In 1991, the Supreme Court held unanimously (8-0, Justice Thomas did not participate) that New York's "Son of Sam" law was inconsistent with the First Amendment. Simon and Schuster, Inc. v. Members of New York State Crime Victims Board, 502 U.S. 105 (1991). The Court recognized "a compelling interest in compensating victims from the fruits of the crime, but little if any interest in limiting such compensation to the proceeds of the wrongdoer's speech about the crime," Id. 502 U.S. at 120-21. The Court ruled that New York's "Son of Sam" law was inconsistent with the First Amendment because it was "overinclusive" in that it "reaches a wide range of literature that does not enable a criminal to profit from his crime while a victim remains uncompensated." 502 U.S. at 121-22.
In a concurring opinion, Justice Blackmun pointed out, without analysis, that New York's "Son of Sam" law was also "underinclusive." 502 U.S. at 123-24. Its reach was limited to those assets of the criminal derived from the criminal's story about the crime. The statute did not extend to using any of a criminal's other assets for compensating crime victims.
On either rationale, the "Son of Sam" law was inconsistent with the First Amendment because it was not narrowly tailored to advance the State's interest in compensating victims. The Court's opinion concluded that the New York law was inconsistent with the First Amendment because it ". . . singled out speech on a particular subject for a financial burden that it places on no other speech and no other income. The State's interest in compensating victims from the fruits of crime is a compelling one, but the Son of Sam law is not narrowly tailored to accomplish that objective." 502 U.S. at 123.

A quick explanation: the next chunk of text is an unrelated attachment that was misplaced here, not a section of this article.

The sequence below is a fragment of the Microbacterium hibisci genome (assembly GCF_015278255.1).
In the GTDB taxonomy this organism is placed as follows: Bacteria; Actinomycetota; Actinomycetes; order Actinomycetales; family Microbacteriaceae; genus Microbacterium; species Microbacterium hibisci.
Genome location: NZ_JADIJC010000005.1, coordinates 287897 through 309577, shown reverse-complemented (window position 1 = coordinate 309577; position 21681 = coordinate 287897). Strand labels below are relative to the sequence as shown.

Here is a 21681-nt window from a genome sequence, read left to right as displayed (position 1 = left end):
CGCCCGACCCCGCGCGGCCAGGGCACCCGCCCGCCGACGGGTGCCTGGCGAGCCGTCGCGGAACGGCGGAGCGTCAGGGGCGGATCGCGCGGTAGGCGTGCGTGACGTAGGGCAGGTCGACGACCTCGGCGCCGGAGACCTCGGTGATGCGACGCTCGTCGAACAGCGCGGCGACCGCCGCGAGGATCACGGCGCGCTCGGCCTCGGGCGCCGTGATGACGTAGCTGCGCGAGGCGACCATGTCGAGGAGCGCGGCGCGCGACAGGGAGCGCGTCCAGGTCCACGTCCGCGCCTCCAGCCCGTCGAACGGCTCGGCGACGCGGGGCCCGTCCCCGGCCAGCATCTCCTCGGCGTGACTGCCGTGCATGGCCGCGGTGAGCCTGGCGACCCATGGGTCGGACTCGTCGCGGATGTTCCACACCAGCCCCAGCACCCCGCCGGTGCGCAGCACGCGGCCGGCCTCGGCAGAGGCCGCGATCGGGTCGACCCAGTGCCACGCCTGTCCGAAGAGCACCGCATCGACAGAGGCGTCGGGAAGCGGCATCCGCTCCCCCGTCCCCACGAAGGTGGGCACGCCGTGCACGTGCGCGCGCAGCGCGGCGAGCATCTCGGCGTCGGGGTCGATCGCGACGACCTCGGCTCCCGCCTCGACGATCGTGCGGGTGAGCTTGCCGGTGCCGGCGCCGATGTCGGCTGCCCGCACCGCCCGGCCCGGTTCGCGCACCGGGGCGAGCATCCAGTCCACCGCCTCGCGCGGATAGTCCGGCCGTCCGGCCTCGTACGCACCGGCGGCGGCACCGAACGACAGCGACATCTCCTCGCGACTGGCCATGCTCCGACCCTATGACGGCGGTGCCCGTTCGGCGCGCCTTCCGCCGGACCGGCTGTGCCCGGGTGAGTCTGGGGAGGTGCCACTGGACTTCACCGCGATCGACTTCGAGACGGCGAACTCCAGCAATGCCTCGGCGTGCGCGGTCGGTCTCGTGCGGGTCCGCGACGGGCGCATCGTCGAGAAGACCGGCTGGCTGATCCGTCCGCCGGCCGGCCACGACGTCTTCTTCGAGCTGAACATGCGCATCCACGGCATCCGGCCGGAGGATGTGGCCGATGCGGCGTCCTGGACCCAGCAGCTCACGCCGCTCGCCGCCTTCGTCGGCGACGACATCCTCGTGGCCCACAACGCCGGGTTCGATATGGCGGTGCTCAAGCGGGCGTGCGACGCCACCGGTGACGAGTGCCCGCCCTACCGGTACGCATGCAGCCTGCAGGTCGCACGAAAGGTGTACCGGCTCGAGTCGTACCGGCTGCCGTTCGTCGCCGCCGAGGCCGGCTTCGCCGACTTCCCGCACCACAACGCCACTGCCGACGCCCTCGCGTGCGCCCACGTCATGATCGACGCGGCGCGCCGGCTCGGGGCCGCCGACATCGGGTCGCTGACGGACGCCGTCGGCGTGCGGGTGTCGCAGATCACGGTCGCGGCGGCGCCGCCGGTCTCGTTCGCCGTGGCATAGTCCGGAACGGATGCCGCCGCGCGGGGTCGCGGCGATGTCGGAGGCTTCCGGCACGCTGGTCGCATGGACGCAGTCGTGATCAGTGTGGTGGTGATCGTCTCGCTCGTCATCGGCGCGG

Although the holding in Simon & Schuster was explicitly limited to New York's "Son of Sam" law, the decision appears to leave little doubt, if any, about the unconstitutionality of 18 U.S.C. §§ 3681 and 3682 and similar state "Son of Sam" laws that single out the proceeds of speech concerning a crime committed by the speaker for victim compensation without also targeting the other assets of the criminal for that purpose. In light of Simon & Schuster, some courts have relied on restitution orders and fines where convicted defendants appeared likely to receive proceeds from the sale of their stories about their crimes. See United States v. Jackson, 978 F.2d 903, 915 (5th Cir. 1992), cert. denied, 508 U.S. 945, 113 S.Ct. 2429 (1993), and cert. denied, 509 U.S. 930, 113 S.Ct. 3055 (1993) (under Simon & Schuster, district court cannot limit a restitution order solely to the income the defendants earn on speech associated with their criminal activities); United States v. Branch, 91 F.3d 699 (5th Cir. 1996) (same); United States v. Seale, 20 F.3d 1279, 1285 n.7 (3d Cir. 1994) (dicta that Simon and Schuster does not prohibit fine that includes proceeds of expressive activity relating to crime, but rather prohibits the singling out of those proceeds for special treatment while ignoring other assets.)